Disadvantaged and marginalised people face worsening health inequalities as a result of the difficult choices made by NHS hospitals in response to the Covid-19 pandemic. Public health doctors, writing in the Journal of the Royal Society of Medicine, say that the restriction of non-urgent clinical services, such as gynaecology, sexual health and paediatrics, and the precipitous decline in emergency department attendances, will affect marginalised groups, disproportionately. Emergency departments, which in March 2020 saw a 44% decline in attendances, are often used for routine care by vulnerable people, such as homeless people and migrants, who can find it difficult to access general practice and other community services.
In their article, the authors explore the nature of health inequalities relating to the response to Covid-19 by hospital trusts and suggest approaches to reduce them. One concern highlighted is the suspension of carbon monoxide screening for pregnant women. Younger women, and those living in more deprived areas, are more likely to smoke during pregnancy. Lead author Sophie Coronini-Cronberg, consultant in public health at Chelsea and Westminster NHS Foundation Trust, said: "It remains vital that maternity services continue to ask women (and their partners) if they smoke or have recently quit, and continue to refer those who smoke for specialist cessation support." Official guidance advises postponing face-to-face smoking cessation clinics during the pandemic. Ms Coronini-Cronberg said: "We encourage providers to provide alternative remote services, to ensure these are equitable and to promote these tenaciously."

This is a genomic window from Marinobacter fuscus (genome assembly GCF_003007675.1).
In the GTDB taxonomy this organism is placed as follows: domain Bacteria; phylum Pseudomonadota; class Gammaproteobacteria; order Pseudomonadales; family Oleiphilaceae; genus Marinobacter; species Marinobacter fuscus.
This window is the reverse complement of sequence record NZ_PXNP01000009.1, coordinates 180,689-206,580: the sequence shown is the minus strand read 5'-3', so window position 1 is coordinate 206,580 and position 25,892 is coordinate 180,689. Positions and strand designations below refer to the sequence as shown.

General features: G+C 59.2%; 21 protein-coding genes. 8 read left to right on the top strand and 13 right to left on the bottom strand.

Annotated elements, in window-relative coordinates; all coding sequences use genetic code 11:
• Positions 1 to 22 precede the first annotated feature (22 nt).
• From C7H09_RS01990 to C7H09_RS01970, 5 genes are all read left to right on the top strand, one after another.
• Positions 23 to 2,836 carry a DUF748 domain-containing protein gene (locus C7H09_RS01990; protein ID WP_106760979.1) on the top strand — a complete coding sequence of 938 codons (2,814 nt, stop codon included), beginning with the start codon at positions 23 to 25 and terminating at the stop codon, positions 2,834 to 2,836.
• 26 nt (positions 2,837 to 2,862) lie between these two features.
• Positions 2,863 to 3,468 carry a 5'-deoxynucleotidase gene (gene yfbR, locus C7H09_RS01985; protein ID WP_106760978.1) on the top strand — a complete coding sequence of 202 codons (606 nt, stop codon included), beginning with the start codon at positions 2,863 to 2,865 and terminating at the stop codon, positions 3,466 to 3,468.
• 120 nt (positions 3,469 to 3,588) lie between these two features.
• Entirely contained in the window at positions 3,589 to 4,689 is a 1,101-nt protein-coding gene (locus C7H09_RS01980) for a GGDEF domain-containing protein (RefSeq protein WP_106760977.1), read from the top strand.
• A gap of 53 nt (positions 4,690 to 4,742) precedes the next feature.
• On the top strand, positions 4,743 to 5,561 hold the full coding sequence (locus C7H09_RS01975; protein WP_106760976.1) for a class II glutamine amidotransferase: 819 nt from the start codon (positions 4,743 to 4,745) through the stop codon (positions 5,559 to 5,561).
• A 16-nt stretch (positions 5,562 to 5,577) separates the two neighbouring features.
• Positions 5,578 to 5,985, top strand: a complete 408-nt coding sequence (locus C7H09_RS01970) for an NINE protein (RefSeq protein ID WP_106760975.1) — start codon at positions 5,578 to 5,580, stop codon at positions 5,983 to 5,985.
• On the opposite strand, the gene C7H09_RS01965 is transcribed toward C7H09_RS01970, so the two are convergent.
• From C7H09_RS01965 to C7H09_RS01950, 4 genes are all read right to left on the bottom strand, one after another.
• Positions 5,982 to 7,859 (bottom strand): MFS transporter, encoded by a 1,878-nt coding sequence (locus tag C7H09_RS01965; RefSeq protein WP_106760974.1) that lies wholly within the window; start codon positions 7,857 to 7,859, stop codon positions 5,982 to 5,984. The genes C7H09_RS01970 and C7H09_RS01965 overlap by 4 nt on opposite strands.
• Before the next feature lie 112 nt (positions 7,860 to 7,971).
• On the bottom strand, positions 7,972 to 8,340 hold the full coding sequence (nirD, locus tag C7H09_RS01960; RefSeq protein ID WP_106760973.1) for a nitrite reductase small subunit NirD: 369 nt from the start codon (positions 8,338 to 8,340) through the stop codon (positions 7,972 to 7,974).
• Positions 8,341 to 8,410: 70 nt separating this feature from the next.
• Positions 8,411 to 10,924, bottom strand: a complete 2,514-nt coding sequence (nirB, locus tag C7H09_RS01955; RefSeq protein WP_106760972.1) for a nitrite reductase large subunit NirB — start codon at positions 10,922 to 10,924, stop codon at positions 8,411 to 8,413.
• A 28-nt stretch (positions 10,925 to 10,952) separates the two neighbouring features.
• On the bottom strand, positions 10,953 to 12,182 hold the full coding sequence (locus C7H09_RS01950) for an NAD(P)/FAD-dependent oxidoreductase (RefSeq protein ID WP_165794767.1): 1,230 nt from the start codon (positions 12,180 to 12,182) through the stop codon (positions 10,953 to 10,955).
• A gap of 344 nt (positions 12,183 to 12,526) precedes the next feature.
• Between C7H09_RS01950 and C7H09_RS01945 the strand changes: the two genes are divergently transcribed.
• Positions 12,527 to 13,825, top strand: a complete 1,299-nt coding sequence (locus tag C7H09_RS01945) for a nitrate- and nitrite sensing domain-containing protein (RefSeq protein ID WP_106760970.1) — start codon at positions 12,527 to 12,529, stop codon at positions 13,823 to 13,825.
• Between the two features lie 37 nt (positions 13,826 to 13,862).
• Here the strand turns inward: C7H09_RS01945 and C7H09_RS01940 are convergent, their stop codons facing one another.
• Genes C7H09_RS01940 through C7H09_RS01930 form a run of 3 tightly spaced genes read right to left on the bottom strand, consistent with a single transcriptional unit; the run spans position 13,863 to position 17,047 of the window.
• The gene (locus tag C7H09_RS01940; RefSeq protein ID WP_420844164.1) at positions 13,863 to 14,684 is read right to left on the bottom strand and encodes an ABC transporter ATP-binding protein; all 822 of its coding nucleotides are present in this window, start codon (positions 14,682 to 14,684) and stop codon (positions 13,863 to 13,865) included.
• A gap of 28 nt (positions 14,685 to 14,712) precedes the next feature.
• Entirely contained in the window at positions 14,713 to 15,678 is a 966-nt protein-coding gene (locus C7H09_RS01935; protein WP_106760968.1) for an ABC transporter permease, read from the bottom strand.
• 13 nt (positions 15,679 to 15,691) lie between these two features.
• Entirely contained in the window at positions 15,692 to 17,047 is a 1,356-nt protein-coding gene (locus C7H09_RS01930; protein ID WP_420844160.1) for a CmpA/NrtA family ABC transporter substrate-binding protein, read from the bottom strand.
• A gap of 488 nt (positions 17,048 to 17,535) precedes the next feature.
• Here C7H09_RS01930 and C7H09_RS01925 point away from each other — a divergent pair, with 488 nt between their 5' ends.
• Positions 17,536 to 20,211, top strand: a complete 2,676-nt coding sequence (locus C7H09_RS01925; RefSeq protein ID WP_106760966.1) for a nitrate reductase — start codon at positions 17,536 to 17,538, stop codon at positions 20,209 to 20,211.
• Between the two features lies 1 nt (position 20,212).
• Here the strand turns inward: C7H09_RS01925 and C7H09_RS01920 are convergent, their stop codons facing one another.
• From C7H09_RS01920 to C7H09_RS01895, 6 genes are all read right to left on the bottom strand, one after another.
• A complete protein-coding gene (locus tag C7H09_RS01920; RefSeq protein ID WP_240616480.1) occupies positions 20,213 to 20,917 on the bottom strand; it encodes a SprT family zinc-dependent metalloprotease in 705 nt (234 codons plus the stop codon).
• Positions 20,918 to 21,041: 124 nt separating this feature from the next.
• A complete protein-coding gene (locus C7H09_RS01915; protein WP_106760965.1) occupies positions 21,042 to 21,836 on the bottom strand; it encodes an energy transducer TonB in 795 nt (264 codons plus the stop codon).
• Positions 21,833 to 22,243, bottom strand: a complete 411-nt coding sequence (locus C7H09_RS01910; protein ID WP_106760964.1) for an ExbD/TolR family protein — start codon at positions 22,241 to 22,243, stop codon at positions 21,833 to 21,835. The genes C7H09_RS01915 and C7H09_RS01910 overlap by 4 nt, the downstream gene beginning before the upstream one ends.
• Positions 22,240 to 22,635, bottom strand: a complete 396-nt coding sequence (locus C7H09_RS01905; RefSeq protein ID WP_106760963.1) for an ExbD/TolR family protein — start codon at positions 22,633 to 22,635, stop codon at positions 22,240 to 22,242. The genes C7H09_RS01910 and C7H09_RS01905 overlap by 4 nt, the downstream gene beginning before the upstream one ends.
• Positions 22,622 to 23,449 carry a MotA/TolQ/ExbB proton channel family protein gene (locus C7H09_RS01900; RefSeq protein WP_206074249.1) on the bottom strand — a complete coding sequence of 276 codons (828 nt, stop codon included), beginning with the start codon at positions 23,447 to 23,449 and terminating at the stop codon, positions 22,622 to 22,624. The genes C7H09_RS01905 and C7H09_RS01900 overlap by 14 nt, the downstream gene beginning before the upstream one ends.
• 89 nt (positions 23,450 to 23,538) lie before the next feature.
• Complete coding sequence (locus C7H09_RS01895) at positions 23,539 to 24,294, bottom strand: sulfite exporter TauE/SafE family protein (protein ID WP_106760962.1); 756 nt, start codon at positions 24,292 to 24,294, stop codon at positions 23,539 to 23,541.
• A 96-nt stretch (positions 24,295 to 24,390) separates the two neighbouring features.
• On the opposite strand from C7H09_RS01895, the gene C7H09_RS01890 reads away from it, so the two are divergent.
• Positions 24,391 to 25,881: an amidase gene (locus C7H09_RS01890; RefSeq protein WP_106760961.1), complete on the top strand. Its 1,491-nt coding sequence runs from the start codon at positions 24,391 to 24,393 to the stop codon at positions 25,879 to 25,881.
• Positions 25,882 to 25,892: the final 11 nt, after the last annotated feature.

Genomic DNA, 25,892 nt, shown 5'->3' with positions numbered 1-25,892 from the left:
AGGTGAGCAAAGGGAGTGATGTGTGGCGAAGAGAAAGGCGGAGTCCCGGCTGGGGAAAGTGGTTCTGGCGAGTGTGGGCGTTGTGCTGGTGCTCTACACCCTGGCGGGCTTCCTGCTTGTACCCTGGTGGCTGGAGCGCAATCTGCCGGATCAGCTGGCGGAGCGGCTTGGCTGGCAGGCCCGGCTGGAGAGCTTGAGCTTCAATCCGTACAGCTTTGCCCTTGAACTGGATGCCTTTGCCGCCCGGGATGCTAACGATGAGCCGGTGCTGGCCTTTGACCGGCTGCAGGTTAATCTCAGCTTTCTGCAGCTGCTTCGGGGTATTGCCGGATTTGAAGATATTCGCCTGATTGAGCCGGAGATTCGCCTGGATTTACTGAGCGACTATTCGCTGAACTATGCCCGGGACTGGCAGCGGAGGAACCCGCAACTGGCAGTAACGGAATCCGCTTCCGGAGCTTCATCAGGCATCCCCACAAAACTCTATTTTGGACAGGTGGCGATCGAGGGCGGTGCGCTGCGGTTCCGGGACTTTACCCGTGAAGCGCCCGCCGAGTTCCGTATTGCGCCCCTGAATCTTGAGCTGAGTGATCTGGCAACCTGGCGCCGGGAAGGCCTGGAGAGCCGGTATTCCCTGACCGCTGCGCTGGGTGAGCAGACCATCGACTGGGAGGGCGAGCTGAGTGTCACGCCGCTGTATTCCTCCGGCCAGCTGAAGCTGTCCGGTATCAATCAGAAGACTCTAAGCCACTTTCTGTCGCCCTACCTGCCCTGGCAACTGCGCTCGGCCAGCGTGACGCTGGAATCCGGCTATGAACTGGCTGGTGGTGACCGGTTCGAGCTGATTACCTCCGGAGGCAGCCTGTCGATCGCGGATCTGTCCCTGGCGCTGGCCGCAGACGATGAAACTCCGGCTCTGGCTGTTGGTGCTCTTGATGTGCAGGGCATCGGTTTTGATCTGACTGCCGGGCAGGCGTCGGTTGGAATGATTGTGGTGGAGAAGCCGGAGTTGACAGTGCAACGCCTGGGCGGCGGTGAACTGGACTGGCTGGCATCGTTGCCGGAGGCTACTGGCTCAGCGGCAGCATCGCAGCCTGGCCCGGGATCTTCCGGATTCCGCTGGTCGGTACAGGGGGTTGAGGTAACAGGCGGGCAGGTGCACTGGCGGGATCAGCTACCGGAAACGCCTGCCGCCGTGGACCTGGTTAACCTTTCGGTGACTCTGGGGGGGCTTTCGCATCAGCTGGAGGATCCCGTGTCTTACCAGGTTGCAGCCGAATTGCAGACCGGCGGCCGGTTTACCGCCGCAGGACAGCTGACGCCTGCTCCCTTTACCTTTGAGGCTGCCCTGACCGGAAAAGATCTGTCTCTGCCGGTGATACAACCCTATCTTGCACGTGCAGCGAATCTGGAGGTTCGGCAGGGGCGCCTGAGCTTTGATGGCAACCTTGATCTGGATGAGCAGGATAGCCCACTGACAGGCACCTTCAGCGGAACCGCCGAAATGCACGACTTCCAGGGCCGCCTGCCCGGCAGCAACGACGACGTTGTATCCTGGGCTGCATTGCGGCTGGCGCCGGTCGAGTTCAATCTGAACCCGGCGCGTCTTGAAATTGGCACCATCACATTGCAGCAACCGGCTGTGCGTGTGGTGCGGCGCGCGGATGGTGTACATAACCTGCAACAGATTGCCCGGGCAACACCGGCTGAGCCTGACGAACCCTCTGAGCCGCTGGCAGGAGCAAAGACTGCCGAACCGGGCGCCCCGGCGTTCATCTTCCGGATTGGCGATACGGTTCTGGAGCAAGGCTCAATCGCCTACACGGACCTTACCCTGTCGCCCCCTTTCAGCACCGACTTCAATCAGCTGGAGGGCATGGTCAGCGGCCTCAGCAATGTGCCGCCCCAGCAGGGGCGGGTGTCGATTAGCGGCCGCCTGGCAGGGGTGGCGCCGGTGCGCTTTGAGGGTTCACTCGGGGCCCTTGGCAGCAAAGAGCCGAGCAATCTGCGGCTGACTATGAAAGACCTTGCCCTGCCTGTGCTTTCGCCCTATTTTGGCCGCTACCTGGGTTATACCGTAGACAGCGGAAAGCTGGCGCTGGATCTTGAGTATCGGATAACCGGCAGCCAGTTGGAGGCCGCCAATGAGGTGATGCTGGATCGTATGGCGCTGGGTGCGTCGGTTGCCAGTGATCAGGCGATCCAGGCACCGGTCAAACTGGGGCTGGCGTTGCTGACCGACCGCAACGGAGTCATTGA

The authors also point to the problem of inaccurate baseline data for disease prevalence and progression which for many conditions can vary by ethnicity. Miss Coronini-Cronberg said: "It is imperative that we rigorously capture baseline data so that we understand the impact of key risk factors on disease prognosis, including Covid-19." The authors write that while ethnicity data are generally accurately captured for white British patients, for minority groups only 60-80% of hospital records capture ethnicity correctly. "We risk reaching incorrect conclusions based on flawed data", they say.
Other areas of concern highlighted by the authors include the inequalities faced by contracted workers who may provide critical hospital functions such as security, cleaning, portering and catering and who are more likely to be migrants.
The authors conclude: "The NHS has taken swift action to expand capacity and reorganise services to help ensure that health services can help with an influx of seriously ill Covid-19 patients. Difficult choices have been made, and some unintended consequences are inevitable. Policymakers, managers and clinicians should take pause during this phase to protect the most vulnerable groups in our society from negative unintended consequences and avoid worsening health inequalities."
Journal of the Royal Society of Medicine